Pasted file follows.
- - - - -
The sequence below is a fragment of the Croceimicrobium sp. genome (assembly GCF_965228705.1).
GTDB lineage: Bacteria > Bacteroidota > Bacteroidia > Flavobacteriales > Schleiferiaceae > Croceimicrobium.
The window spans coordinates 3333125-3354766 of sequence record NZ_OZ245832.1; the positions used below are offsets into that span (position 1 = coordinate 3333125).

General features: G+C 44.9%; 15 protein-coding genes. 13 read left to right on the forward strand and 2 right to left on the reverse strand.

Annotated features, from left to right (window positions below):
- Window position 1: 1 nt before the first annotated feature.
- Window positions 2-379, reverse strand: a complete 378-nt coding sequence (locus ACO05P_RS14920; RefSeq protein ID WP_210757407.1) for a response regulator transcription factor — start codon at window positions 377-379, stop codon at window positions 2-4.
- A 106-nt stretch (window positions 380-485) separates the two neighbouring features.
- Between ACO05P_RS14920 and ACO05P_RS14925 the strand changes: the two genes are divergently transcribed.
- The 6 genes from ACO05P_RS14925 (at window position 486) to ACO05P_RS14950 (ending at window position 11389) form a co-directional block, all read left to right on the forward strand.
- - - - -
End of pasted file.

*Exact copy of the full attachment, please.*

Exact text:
The sequence below is a fragment of the Croceimicrobium sp. genome (assembly GCF_965228705.1).
GTDB lineage: Bacteria > Bacteroidota > Bacteroidia > Flavobacteriales > Schleiferiaceae > Croceimicrobium.
The window spans coordinates 3333125-3354766 of sequence record NZ_OZ245832.1; the positions used below are offsets into that span (position 1 = coordinate 3333125).

General features: G+C 44.9%; 15 protein-coding genes. 13 read left to right on the forward strand and 2 right to left on the reverse strand.

Annotated features, from left to right (window positions below):
- Window position 1: 1 nt before the first annotated feature.
- Window positions 2-379, reverse strand: a complete 378-nt coding sequence (locus ACO05P_RS14920; RefSeq protein ID WP_210757407.1) for a response regulator transcription factor — start codon at window positions 377-379, stop codon at window positions 2-4.
- A 106-nt stretch (window positions 380-485) separates the two neighbouring features.
- Between ACO05P_RS14920 and ACO05P_RS14925 the strand changes: the two genes are divergently transcribed.
- The 6 genes from ACO05P_RS14925 (at window position 486) to ACO05P_RS14950 (ending at window position 11389) form a co-directional block, all read left to right on the forward strand.